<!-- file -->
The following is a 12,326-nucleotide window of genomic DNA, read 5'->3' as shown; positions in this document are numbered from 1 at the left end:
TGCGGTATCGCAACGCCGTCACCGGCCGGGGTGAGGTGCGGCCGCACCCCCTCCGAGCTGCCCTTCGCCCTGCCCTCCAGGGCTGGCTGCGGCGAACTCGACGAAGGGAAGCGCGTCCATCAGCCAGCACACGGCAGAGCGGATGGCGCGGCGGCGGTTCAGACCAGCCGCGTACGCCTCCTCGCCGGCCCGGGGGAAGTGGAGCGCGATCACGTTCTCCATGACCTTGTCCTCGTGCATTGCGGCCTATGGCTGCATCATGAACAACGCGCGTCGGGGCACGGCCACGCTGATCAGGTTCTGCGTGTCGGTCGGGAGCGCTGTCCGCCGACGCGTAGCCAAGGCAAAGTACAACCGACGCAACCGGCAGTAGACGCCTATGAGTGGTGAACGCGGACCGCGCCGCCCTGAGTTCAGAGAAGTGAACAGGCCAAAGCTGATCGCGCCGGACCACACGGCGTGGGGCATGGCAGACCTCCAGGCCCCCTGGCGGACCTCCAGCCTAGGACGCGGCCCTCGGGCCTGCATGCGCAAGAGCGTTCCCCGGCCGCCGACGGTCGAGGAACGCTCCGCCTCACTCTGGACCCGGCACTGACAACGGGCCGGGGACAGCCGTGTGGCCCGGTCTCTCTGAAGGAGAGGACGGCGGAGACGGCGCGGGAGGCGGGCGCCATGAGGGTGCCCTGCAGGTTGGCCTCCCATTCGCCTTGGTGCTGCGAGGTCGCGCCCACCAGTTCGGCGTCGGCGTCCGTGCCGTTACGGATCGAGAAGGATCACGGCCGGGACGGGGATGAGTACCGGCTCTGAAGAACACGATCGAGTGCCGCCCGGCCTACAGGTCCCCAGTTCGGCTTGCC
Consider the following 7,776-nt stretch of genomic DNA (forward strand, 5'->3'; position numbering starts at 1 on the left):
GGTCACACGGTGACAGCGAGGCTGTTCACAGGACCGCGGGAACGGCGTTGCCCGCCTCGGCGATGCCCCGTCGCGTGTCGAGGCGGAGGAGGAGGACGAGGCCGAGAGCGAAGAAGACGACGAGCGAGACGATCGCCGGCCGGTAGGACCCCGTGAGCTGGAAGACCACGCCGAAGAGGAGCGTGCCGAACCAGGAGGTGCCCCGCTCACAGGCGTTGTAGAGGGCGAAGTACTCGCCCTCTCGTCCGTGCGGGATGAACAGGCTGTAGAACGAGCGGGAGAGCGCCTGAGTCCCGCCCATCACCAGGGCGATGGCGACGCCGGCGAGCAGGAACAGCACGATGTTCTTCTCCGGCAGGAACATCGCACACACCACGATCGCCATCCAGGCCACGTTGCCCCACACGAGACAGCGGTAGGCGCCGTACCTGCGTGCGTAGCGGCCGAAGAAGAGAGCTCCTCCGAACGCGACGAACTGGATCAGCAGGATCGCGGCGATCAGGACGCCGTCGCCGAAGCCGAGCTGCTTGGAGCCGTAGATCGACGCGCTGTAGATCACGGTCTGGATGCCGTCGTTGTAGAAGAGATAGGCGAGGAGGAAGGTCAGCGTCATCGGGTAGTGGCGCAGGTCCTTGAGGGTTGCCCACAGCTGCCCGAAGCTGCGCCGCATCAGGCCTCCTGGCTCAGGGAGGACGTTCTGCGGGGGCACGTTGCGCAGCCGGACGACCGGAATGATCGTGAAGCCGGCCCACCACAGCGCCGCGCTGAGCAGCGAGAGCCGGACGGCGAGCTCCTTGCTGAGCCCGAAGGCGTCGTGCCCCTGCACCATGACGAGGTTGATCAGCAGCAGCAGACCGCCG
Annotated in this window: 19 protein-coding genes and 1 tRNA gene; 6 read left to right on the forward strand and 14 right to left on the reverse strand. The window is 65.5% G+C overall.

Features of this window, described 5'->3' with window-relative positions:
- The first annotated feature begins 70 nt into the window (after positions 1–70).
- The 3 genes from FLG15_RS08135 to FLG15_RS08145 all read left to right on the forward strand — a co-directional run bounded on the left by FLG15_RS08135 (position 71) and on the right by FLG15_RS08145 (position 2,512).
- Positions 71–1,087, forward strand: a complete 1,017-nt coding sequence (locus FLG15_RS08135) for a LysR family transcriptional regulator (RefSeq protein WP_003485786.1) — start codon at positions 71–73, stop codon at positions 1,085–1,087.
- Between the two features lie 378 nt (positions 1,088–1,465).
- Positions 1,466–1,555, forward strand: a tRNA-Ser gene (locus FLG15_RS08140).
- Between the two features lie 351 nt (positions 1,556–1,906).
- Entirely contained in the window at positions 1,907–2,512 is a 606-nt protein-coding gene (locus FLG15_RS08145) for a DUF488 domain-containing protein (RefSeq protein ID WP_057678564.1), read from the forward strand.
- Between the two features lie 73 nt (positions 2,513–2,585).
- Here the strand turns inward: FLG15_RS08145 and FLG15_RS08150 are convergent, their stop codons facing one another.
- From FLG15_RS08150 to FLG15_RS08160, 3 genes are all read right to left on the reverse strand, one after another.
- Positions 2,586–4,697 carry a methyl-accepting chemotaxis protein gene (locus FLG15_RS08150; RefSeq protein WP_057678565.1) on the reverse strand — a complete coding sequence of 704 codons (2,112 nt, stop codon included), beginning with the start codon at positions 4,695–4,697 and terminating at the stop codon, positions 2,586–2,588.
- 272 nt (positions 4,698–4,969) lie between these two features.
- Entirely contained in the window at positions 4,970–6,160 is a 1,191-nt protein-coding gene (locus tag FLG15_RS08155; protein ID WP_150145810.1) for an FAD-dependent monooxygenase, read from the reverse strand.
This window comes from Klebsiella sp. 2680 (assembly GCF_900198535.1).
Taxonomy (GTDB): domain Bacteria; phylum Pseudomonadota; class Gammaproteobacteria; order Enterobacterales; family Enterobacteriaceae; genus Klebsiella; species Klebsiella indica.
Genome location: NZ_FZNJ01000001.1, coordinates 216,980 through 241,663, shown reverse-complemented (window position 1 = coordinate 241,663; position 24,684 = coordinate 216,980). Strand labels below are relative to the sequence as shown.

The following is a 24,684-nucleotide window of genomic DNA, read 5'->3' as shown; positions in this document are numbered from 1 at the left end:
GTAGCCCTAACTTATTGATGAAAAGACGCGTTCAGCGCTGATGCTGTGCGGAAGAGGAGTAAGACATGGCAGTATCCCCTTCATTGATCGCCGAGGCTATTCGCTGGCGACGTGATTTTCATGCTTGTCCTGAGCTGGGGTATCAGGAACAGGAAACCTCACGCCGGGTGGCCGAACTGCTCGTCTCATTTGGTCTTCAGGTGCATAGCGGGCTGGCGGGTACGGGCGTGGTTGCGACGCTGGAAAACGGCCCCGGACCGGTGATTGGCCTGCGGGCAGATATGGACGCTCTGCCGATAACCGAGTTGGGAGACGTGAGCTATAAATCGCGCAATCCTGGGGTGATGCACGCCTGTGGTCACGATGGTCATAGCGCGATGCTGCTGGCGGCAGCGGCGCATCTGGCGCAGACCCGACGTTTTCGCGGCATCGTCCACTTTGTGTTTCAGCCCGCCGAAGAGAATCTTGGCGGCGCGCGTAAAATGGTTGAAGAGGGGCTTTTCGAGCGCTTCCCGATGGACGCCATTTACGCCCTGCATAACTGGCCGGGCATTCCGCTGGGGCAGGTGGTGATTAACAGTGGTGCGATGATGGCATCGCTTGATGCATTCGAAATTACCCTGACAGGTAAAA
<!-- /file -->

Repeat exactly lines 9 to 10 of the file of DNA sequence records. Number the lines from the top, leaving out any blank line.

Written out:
- Positions 71–1,087, forward strand: a complete 1,017-nt coding sequence (locus FLG15_RS08135) for a LysR family transcriptional regulator (RefSeq protein WP_003485786.1) — start codon at positions 71–73, stop codon at positions 1,085–1,087.
- Between the two features lie 378 nt (positions 1,088–1,465).